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In Memory of
Borni in Hertfordshire, 1731.
Ye, who with warmth the public triumph feel
Hlis virtaes form'd the magic of his song. Cowper has justly been called the poet of Domestic Life; but his writings are so diversified, as to have a charm for every taste, and for every age. They are calculated not only to awaken the genuine sympathies of the mind, but to rectify the morals, and shed the brightest lustre round the divine realities of our most holy faith.
CONTENTS OF VOL. I.
Si te forte meæ gravis uret sarcina chartæ,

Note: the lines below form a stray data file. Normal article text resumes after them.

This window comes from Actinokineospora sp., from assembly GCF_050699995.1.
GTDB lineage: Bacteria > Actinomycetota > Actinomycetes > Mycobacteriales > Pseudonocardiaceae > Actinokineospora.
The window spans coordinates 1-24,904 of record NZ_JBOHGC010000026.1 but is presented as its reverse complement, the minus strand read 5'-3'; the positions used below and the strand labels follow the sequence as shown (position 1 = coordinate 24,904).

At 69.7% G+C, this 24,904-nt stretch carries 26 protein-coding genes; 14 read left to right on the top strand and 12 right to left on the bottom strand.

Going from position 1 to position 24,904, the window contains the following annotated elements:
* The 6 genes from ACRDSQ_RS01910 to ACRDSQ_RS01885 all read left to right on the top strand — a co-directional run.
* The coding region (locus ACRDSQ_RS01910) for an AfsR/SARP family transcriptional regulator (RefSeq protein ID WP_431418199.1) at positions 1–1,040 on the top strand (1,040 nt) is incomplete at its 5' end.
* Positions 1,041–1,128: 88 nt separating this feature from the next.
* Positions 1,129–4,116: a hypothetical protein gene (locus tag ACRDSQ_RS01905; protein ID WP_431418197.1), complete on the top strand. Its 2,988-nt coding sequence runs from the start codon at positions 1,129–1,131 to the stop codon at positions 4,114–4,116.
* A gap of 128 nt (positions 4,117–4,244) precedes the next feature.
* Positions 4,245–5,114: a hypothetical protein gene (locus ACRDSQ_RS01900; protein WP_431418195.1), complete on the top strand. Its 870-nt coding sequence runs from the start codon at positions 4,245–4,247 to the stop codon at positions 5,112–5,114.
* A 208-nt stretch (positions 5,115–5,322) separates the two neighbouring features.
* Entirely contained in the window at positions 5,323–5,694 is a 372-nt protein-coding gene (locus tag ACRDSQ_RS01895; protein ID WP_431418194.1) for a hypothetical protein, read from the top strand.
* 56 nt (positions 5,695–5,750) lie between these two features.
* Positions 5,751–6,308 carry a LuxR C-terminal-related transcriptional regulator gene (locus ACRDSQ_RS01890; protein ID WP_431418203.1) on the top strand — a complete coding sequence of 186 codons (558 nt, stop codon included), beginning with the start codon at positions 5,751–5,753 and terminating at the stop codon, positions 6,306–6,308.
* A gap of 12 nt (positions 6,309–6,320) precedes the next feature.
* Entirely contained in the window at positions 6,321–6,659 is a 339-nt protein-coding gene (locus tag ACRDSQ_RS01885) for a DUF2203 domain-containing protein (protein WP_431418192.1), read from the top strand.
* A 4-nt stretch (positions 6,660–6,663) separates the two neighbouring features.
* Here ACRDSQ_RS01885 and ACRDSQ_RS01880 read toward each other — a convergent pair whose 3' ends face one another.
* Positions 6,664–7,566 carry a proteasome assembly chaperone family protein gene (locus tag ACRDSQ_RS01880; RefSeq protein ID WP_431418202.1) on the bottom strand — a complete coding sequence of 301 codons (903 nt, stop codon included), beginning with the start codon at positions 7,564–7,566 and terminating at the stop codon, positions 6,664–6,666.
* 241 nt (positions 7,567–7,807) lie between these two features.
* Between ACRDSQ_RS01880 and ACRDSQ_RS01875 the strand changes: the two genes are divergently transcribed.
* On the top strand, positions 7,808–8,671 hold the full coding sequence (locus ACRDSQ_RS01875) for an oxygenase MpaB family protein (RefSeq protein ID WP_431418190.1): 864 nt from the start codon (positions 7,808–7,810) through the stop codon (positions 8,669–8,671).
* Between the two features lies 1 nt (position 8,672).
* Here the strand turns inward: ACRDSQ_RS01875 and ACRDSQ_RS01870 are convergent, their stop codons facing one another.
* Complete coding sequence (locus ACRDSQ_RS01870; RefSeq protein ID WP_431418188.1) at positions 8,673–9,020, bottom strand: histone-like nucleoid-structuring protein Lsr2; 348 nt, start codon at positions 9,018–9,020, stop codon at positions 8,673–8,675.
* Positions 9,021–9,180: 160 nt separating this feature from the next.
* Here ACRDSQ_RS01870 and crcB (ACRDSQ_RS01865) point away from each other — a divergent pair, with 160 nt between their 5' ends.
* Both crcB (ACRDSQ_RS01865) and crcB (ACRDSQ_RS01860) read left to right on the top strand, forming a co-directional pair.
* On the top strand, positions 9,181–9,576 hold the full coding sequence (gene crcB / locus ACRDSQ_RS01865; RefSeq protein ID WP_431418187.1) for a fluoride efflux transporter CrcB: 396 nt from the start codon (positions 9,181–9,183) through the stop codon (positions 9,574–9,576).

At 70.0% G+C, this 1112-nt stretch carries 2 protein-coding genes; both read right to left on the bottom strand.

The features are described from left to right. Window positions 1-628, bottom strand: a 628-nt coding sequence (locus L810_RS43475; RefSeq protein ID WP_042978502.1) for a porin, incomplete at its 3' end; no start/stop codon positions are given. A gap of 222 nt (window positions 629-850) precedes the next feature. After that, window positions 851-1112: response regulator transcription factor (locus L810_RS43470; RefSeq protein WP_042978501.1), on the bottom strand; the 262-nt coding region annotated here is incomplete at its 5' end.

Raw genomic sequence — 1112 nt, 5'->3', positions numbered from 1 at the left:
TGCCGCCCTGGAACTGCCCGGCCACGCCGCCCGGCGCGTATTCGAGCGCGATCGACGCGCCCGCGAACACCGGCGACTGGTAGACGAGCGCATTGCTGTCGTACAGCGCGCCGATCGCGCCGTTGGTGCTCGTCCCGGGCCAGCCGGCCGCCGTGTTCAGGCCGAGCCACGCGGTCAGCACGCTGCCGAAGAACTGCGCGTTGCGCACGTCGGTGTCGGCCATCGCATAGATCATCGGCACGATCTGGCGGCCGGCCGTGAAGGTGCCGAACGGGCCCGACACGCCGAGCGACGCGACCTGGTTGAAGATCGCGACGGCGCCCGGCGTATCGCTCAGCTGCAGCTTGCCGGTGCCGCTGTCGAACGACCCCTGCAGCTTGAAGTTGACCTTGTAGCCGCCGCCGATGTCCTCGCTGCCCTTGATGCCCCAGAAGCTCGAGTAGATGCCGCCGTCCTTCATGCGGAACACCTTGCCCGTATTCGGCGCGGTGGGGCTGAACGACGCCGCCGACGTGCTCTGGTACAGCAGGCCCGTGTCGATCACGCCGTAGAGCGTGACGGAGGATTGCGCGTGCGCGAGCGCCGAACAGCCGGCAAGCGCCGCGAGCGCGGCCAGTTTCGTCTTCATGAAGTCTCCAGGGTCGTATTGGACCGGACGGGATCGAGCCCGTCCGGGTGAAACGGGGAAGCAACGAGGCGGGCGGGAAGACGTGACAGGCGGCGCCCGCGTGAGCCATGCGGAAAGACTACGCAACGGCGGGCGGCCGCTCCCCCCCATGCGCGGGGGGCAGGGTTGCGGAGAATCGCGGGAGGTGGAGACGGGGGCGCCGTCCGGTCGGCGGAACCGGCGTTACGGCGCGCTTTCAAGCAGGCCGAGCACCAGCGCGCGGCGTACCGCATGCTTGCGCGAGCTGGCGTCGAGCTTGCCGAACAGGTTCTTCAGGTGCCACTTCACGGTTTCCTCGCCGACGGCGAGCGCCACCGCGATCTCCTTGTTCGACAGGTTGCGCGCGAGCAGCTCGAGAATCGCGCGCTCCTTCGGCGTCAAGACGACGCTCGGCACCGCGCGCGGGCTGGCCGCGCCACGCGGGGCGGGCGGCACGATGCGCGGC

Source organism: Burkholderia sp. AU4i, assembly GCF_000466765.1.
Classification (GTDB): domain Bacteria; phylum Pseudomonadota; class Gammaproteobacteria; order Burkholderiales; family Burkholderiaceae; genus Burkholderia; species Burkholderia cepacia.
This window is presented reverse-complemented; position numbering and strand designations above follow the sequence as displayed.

llor. Lib. i. Epist. 13.
A. You told me, I remember, glory, built
B. I grant that, men continuing what they are,
Let laurels, drenched in pure Parnassian dews, Reward his memory, dear to every muse, Who, with a courage of unshaken root, In honour's field advancing luis firm foot, Plants it upon the line that justice draws, And will prevail or perish in her cause. 'Tis to the virtues of such men, man owes His portion in the good that heaven bestows; And when recording history displays Feats of renown, though wrought in ancient days, Tells of a few stout hearts, that fought and died Where duty placed them, at their country's side;
The man that is not moved with what he reads,
But let eternal infamy pursue
A. 'Tis your belief the world was made for man; Kings do but reason on the self-same plan; Maintaining your's, you cannot their's condemn, Who think, or seem to think, man made for them.
B. Seldom, alas ! the power of logic reigns